5 Safe (and Not Safe) Chew Toys For Dogs Who Like to Eat Everything

This post first published on Care2.com.

Photo credit: Thinkstock

Finding the perfect chew toy is a constant struggle for those of us living with extreme chewers. Our last dog Lucy, a Rottweiler mix, posed the biggest challenge for us. She managed to get pieces off of even the most durable toys.

These are some safe chew toys for dogs – and some to avoid – if you have a chewer in your life, like Lucy.


1. The Kong Classic 

The Kong  Classic has been a favorite with dog owners for more than 40 years. This toy is made of durable rubber that’s extra bouncy and has a hollow center for holding treats inside.

The Kong is popular at animal shelters where toys are a big part of the enrichment program for dogs and also offer a great way to keep dogs happy when home alone. At Bloomingdale Regional Animal Shelter, NJ Ellen Ribitzki said the Kong is a big hit. Shelter workers stuff them with peanut butter and kibble and freeze them overnight to provide even more chewing pleasure for the dogs.

2. The Chompion Dog Bone

This dog bone made by the JW Pet Company, Inc. is a dumbbell shape with textured nubs to help keep teeth clean, stimulate gums and promote oral health.

This company has been recognized at the Global Pet Expo for focusing on intelligent designs that help make their toys dog proof. The Chompion dog bone chew toy is made of durable, tough natural rubber that the company says is designed to withstand even the most powerful chewers. Sixty-one percent of dog owners gave this toy five stars on Chewy.com.

3. The Qwizl

This dog chew toy from West Paw won Best in Show for dogs at the Global Pet Expo in 2017. The Qwizl is a pliable durable treat-dispensing toy made from the company’s exclusive Zogoflex material. This toy is non-toxic and latex free.

Sixty-nine percent of dog owners gave the Qwizl a five-star review on Chewy.com. Many of the reviewers reported that this is the only chew toy that has stood up to their aggressive chewers.

4. The Nylabone 3-Prong Chew Toy with Peanut Butter

The 3-Prong Chew Toy is just one of the many chew bones promoted for extreme chewers by the Nylabone company. This bone has a multi-textured surface that helps to clean a dog’s teeth while keeping him or her busy for long periods of time.

The Nylabone company has been making dog chew toys since 1955 and offers an impressive selection of bones designed especially for aggressive chewers.

5. The Planet Dog Orbee-Tuff Squeak Ball

This one topped the review list of “Super Durable Dog Balls for Fetching and Beyond” published in the August 2017 issue of The Whole Dog Journal. The ball is made from eco-friendly materials and is free from chemicals like BPA and phthalates.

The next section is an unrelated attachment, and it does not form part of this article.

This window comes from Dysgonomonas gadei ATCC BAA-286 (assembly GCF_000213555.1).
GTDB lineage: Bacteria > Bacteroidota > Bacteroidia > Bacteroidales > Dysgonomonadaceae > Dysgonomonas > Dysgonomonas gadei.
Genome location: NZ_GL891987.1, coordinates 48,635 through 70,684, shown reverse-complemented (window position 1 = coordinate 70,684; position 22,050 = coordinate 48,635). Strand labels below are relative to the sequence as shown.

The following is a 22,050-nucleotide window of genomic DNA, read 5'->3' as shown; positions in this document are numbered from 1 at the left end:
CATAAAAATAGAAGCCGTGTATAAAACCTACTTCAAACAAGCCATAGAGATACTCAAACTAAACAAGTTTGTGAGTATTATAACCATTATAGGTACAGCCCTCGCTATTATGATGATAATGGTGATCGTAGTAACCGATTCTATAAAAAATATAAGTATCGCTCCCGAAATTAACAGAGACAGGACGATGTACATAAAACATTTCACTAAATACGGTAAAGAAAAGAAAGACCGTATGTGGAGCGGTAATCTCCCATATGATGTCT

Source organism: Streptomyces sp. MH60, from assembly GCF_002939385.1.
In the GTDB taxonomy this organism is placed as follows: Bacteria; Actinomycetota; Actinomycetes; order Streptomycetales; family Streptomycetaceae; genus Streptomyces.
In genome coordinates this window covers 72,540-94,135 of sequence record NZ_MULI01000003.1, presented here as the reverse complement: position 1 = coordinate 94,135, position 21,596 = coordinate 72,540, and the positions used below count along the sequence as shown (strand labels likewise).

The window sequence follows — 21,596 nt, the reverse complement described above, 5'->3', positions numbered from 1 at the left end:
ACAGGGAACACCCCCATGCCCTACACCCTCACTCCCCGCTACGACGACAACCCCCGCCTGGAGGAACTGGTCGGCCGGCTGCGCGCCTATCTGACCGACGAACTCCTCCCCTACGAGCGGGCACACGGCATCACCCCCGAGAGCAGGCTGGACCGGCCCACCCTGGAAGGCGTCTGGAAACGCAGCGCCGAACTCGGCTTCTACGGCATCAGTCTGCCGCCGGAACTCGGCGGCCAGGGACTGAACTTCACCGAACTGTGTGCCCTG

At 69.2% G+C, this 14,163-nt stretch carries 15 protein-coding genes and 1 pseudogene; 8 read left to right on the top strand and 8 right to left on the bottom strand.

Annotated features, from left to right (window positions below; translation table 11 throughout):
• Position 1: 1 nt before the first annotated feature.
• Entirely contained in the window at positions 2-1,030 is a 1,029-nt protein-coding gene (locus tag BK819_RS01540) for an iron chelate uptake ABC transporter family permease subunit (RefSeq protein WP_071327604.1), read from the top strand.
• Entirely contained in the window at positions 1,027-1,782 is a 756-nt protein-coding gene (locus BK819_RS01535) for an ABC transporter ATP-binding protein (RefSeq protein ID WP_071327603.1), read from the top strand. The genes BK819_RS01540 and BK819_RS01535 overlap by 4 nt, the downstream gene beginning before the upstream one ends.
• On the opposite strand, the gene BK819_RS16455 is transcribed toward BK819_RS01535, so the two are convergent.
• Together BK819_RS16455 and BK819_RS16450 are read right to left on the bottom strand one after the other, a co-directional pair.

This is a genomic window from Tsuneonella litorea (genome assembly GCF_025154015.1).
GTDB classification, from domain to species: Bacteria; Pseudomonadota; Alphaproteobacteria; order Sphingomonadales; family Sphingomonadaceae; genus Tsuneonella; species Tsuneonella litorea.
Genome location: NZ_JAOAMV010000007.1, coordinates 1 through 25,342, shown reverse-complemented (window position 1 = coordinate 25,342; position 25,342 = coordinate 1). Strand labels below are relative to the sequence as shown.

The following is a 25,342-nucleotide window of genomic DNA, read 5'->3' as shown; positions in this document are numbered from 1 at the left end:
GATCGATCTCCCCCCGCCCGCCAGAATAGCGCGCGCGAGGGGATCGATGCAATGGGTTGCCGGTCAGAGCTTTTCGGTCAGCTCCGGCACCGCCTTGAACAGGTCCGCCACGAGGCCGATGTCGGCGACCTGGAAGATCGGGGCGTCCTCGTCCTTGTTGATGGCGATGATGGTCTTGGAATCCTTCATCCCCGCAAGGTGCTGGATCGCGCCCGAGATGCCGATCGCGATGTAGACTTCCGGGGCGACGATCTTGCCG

A small amount of peppermint oil has been added to the material to give it a minty scent.


Veterinary experts say it’s important to supervise how your dog is playing with his or her toys. Many chew toys are safe for some dogs but not others. Rope toys, if ingested, can cause life-threatening intestinal obstruction. Hard plastic toys in a power chewer’s mouth can splinter and cause intestinal damage.

Experts at the Humane Society of the United States recommend seeking the advice of a veterinarian before giving your dog a rawhide bone. These chews should only be given when you can supervise your dog as they may pose a choking hazard.

It’s a good practice to go through the dog toy basket periodically and get rid of toys that are starting to break into pieces or are torn. For extreme chewers, also avoid the toys below, which can be dangerous.

1. Tennis Balls

While tennis balls are fun for dogs to fetch, they are not safe as chew toys.

According to experts at the American Veterinary Dental Association, these balls are abrasive like scouring pads. If dogs chew on these balls every day for years it can cause significant wear to their teeth.

Tennis balls also pose a choking hazard. Aggressive chewers can easily swallow pieces of the material they rip from these balls.

2. Some Latex Toys

Latex toys with bells or squeaks inside are fine for tossing around but if left alone with these toys, your power chewer will use those teeth to get to the squeaker or bell. These parts are small and can easily be swallowed.

3. Toys with Single Air Holes

The danger with these toys, writes Veterinarian Virginia Sinnott on the Massachusetts Society for the Prevention of Cruelty to Animals-Angell Animal Medical Center website, is that the single hole can create a strong suction causing the toy to get stuck on the dog’s tongue.

Sinnott writes that “…if the suction is stronger than the dog’s ability to remove the toy with his or her paws, life-threatening problems can occur. These include obstruction of breathing due to the toy in the mouth and massive swelling of the tongue.”